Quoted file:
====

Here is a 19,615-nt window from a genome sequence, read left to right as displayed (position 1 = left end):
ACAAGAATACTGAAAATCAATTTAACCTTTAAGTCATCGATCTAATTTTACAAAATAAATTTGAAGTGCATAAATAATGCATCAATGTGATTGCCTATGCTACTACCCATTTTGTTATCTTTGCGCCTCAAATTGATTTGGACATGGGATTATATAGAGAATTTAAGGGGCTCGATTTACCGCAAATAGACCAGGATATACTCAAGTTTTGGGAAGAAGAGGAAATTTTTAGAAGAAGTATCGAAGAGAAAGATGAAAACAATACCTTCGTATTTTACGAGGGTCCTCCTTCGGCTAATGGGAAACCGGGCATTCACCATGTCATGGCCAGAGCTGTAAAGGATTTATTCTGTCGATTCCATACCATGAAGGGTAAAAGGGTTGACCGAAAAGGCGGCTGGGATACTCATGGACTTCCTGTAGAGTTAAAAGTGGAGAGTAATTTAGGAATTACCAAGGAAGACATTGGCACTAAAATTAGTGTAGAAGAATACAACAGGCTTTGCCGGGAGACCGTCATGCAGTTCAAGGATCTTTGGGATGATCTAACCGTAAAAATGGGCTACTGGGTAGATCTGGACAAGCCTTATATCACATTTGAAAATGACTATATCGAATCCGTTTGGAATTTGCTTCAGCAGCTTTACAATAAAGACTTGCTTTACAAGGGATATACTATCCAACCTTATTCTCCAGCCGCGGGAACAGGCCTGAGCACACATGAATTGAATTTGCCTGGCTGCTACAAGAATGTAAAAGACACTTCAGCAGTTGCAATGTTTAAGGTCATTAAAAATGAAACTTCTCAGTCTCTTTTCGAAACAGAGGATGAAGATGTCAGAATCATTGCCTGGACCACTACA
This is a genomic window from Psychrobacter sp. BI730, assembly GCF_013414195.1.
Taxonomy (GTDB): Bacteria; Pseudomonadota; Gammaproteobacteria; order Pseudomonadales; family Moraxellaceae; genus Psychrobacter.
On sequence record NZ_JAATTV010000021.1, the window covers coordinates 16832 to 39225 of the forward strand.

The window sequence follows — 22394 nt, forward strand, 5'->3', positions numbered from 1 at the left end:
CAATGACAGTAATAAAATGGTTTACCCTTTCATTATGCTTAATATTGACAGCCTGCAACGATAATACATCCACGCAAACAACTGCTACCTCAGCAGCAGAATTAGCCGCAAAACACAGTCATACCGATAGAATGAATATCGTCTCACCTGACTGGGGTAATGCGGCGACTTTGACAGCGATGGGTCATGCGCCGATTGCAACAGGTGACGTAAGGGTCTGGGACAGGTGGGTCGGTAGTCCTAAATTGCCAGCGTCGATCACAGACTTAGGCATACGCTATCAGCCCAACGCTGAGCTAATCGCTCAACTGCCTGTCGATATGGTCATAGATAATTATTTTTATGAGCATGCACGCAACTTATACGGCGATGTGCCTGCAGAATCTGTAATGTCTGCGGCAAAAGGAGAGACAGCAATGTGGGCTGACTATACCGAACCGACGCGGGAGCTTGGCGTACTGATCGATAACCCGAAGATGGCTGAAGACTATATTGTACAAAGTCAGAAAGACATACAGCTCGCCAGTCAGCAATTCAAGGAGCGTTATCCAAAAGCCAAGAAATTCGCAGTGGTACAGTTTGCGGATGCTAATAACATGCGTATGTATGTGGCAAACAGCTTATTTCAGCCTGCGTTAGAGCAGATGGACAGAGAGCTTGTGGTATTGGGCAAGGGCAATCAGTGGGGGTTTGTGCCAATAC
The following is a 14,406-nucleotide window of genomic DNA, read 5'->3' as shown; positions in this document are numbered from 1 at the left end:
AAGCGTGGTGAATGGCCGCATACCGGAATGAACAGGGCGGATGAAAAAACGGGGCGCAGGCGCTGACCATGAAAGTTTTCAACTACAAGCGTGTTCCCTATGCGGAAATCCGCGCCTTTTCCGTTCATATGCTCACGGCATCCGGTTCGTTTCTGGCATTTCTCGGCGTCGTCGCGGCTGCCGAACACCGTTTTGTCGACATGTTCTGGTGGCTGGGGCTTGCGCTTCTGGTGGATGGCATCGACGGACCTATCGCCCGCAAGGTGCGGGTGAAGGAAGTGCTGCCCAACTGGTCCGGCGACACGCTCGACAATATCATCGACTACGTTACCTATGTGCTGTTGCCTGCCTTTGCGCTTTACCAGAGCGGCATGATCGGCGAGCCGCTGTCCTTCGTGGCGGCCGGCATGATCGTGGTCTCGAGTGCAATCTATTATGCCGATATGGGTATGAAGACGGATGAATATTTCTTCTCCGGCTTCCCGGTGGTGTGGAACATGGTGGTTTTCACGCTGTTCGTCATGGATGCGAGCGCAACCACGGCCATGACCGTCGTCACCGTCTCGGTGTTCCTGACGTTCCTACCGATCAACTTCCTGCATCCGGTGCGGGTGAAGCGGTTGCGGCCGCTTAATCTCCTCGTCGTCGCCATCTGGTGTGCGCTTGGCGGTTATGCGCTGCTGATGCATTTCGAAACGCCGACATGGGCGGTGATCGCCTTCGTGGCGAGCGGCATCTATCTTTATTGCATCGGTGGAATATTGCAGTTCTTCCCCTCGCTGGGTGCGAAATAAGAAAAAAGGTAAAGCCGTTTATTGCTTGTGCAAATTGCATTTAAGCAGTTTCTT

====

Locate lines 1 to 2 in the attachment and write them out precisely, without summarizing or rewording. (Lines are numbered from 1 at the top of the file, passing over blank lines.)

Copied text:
Here is a 19,615-nt window from a genome sequence, read left to right as displayed (position 1 = left end):
ACAAGAATACTGAAAATCAATTTAACCTTTAAGTCATCGATCTAATTTTACAAAATAAATTTGAAGTGCATAAATAATGCATCAATGTGATTGCCTATGCTACTACCCATTTTGTTATCTTTGCGCCTCAAATTGATTTGGACATGGGATTATATAGAGAATTTAAGGGGCTCGATTTACCGCAAATAGACCAGGATATACTCAAGTTTTGGGAAGAAGAGGAAATTTTTAGAAGAAGTATCGAAGAGAAAGATGAAAACAATACCTTCGTATTTTACGAGGGTCCTCCTTCGGCTAATGGGAAACCGGGCATTCACCATGTCATGGCCAGAGCTGTAAAGGATTTATTCTGTCGATTCCATACCATGAAGGGTAAAAGGGTTGACCGAAAAGGCGGCTGGGATACTCATGGACTTCCTGTAGAGTTAAAAGTGGAGAGTAATTTAGGAATTACCAAGGAAGACATTGGCACTAAAATTAGTGTAGAAGAATACAACAGGCTTTGCCGGGAGACCGTCATGCAGTTCAAGGATCTTTGGGATGATCTAACCGTAAAAATGGGCTACTGGGTAGATCTGGACAAGCCTTATATCACATTTGAAAATGACTATATCGAATCCGTTTGGAATTTGCTTCAGCAGCTTTACAATAAAGACTTGCTTTACAAGGGATATACTATCCAACCTTATTCTCCAGCCGCGGGAACAGGCCTGAGCACACATGAATTGAATTTGCCTGGCTGCTACAAGAATGTAAAAGACACTTCAGCAGTTGCAATGTTTAAGGTCATTAAAAATGAAACTTCTCAGTCTCTTTTCGAAACAGAGGATGAAGATGTCAGAATCATTGCCTGGACCACTACA